Winton Chambers (a self-contained section of the main station building, including the entire upper floor) is currently leased to Staffordshire University, which has its main Stoke-on-Trent campuses in College Road off Station Road and in Leek Road nearby. The University also leases Nos. 1, 2 & 3 Winton Square and Nos. 4 & 5 Winton Square, which with the North Stafford Hotel and the current station comprise the original 1848 station complex. There is also a Subway outlet situated to the right of the North Stafford Hotel as you look at it.

Directly opposite the station entrance is the statue of potter Josiah Wedgwood (1730–1795), sculpted by Edward Davis and erected in 1863. Wedgwood holds in his hand an exact copy of the Portland Vase, the reproduction of which showed the British that they could at last surpass the achievements of the finest craftsmen of the Roman Empire. The statue stands in front of the North Stafford Hotel.

Also directly opposite the station is the British Pottery Manufacturer's Federation Club ("The Potter's Club") which is a large private member's club situated in Federation House, and which is run for the benefit of the many local pottery manufacturers. It was established in 1951, and still operates.

University Quarter

The university has expanded rapidly in recent years and a large area to north-east of Stoke-on-Trent station is now seen as a developing University Quarter,[6] and now absorbs the relocated sixth-form college previously sited a mile or so to the south at Fenton, and the main further education college just to the north, and possibly also the Burslem campus of Stoke-on-Trent College. This £150m "quarter" regeneration will also entail investment in the immediate surroundings of the railway station.


  1. ^ Nikolaus Pevsner; The Buildings of England - Staffordshire, Penguin Books Ltd, 1974. ISBN 0-14-071046-9 (page 262)
  2. ^ a b c d Biddle, Gordon. Britain's Historic Railway Buildings: A Gazetteer of Structures (Second ed.).  
  5. ^ Virgin Trains
  6. ^ Staffordshire University

External links

  • Train times and station information for Stoke-on-Trent railway station from National Rail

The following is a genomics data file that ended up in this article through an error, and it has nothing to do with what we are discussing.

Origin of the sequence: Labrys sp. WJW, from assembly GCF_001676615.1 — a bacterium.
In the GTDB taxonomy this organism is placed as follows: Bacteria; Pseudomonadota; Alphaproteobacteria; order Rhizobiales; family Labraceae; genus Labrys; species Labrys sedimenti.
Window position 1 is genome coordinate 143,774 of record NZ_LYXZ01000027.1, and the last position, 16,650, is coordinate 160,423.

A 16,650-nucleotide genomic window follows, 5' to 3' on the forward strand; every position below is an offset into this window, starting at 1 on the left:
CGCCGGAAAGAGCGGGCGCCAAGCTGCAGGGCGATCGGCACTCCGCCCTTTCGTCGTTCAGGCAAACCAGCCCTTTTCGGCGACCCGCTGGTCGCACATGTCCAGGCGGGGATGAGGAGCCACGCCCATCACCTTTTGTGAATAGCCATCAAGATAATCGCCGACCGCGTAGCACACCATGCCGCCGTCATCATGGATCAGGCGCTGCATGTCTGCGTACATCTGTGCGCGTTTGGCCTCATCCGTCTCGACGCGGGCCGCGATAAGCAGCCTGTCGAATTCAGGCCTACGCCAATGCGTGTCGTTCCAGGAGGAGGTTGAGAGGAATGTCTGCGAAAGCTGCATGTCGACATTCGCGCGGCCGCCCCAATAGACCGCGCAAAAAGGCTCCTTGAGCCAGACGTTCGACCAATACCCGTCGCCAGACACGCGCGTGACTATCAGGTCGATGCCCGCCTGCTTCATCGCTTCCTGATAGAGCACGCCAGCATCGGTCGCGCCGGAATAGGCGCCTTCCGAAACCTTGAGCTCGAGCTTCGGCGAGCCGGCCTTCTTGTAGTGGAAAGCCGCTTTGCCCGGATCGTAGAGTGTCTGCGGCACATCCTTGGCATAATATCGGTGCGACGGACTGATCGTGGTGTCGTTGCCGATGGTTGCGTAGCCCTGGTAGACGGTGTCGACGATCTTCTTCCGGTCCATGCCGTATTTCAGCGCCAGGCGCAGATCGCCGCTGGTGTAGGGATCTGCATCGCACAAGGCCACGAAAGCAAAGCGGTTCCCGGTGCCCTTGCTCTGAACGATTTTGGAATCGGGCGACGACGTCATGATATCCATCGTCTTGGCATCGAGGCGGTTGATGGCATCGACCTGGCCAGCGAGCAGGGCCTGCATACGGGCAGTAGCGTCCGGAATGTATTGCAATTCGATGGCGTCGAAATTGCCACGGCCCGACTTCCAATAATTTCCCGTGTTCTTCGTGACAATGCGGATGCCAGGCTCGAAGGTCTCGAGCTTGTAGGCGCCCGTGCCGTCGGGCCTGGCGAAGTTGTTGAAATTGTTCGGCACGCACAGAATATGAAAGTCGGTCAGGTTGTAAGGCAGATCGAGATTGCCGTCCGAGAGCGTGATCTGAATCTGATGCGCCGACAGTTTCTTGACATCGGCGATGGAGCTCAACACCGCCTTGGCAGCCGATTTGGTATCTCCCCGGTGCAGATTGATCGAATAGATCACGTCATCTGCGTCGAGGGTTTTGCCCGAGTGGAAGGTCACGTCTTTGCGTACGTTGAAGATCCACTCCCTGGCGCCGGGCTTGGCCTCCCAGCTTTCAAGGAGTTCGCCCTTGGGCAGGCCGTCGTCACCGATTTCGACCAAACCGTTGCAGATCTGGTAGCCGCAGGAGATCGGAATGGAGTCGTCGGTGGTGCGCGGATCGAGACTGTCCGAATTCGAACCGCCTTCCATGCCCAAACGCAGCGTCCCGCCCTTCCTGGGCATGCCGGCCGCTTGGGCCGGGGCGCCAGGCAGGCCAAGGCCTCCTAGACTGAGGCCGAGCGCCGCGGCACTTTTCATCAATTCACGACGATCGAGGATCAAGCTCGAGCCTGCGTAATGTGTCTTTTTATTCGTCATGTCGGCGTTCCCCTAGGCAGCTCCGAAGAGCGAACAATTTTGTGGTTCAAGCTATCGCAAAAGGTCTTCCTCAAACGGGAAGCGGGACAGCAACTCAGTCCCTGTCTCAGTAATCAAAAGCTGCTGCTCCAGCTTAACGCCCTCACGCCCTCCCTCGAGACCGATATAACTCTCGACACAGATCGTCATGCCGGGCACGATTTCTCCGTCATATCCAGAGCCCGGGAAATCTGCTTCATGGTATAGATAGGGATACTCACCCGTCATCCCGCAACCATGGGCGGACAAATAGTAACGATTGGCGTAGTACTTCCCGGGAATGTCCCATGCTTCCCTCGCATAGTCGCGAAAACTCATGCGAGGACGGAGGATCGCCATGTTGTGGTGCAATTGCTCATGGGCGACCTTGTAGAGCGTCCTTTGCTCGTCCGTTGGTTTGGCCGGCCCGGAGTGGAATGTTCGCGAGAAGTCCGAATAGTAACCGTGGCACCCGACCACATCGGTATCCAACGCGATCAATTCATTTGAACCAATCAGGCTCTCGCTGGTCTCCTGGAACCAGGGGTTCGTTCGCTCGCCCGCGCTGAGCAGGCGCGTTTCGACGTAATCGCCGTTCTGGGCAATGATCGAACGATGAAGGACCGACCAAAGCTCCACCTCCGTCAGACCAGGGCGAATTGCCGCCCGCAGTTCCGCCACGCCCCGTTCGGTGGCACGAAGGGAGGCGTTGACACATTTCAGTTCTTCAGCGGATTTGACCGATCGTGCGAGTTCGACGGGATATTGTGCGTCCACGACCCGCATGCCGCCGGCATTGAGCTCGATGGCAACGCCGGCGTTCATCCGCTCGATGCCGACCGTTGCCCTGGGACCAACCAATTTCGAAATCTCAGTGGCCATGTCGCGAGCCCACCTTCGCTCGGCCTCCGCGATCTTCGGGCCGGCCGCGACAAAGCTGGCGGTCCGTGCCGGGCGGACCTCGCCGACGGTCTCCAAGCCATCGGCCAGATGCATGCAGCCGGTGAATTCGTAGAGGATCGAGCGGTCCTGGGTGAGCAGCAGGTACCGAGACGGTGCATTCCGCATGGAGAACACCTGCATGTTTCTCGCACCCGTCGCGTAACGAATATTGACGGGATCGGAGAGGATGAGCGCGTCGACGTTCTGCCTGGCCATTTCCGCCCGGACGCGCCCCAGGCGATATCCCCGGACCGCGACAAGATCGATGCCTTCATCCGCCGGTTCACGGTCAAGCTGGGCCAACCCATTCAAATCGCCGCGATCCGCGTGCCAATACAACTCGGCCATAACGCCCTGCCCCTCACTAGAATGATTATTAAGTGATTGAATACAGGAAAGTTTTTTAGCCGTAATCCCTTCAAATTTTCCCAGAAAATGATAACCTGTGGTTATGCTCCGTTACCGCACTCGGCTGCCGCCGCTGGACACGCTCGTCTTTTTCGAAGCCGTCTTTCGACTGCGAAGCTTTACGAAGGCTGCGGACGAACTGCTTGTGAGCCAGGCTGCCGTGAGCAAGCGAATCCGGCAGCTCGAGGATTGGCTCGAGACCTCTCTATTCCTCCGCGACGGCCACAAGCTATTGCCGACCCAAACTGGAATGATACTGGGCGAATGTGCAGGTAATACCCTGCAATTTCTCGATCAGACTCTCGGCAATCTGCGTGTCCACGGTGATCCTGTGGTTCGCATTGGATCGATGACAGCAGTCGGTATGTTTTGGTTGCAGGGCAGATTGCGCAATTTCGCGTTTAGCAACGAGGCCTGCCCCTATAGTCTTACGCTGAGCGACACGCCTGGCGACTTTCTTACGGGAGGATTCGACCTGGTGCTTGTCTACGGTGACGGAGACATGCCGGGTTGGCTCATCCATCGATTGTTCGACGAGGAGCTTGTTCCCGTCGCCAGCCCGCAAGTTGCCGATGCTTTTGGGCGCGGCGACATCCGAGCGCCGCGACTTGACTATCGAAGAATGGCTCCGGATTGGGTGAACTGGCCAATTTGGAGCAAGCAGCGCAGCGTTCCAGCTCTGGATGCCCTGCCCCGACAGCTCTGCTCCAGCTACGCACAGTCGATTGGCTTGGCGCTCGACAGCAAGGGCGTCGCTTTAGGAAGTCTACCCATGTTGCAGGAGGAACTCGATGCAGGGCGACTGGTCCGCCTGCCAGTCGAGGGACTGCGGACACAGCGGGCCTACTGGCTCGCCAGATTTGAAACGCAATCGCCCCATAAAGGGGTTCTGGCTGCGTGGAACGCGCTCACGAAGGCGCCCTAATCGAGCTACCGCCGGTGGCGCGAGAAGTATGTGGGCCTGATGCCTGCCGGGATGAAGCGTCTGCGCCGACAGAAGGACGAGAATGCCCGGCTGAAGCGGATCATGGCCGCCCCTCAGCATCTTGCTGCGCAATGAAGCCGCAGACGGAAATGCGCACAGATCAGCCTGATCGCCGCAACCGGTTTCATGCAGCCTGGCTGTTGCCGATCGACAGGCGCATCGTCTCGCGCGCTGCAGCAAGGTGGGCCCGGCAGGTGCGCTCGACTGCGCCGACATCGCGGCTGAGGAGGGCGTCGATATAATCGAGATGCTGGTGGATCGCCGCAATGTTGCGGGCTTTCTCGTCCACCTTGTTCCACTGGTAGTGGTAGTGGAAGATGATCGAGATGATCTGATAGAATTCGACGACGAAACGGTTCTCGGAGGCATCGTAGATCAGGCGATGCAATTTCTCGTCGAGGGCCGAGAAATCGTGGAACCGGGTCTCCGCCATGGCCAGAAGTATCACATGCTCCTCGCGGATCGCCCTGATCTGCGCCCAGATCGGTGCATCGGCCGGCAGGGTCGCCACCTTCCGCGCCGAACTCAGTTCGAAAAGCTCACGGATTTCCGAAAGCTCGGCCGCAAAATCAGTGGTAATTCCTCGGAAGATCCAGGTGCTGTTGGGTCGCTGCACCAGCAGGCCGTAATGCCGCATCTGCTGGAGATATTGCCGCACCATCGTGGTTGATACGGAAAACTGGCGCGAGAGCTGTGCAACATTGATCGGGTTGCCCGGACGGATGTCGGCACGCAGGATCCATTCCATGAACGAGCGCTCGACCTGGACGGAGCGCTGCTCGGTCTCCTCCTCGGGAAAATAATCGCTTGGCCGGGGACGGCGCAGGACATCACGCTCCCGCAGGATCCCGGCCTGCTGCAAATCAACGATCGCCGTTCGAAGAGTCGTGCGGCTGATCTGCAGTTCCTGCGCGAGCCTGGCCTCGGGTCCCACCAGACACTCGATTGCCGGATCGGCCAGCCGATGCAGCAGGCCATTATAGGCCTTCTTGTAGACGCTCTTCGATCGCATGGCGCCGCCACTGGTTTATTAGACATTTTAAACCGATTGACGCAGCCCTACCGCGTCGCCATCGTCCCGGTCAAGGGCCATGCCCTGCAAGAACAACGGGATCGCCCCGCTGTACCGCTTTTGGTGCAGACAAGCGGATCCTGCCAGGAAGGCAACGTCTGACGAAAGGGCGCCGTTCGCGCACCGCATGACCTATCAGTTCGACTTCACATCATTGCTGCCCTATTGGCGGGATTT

• The North Staffordshire Railway Study Group
  • Staffordshire University campus map showing proximity to the station.
Preceding station   National Rail National Rail   Following station
East Midlands Trains
London Midland
London - Crewe
Virgin Trains
Terminus Northern Rail
Stoke - Manchester
Limited Service
Historical railways
Line open, station closed
North Staffordshire Railway
Line open, station closed
North Staffordshire Railway
Line open, station closed
North Staffordshire Railway
Sandbach to Stoke Line
North Staffordshire Railway
Line open, station closed
Terminus North Staffordshire Railway
Line open, station closed
Disused railways
Line and station closed
North Staffordshire Railway Terminus

This article was sourced from Creative Commons Attribution-ShareAlike License; additional terms may apply. World Heritage Encyclopedia content is assembled from numerous content providers, Open Access Publishing, and in compliance with The Fair Access to Science and Technology Research Act (FASTR), Wikimedia Foundation, Inc., Public Library of Science, The Encyclopedia of Life, Open Book Publishers (OBP), PubMed, U.S. National Library of Medicine, National Center for Biotechnology Information, U.S. National Library of Medicine, National Institutes of Health (NIH), U.S. Department of Health & Human Services, and, which sources content from all federal, state, local, tribal, and territorial government publication portals (.gov, .mil, .edu). Funding for and content contributors is made possible from the U.S. Congress, E-Government Act of 2002.
Crowd sourced content that is contributed to World Heritage Encyclopedia is peer reviewed and edited by our editorial staff to ensure quality scholarly research articles.
By using this site, you agree to the Terms of Use and Privacy Policy. World Heritage Encyclopedia™ is a registered trademark of the World Public Library Association, a non-profit organization.

Copyright © World Library Foundation. All rights reserved. eBooks from Project Gutenberg are sponsored by the World Library Foundation,
a 501c(4) Member's Support Non-Profit Organization, and is NOT affiliated with any governmental agency or department.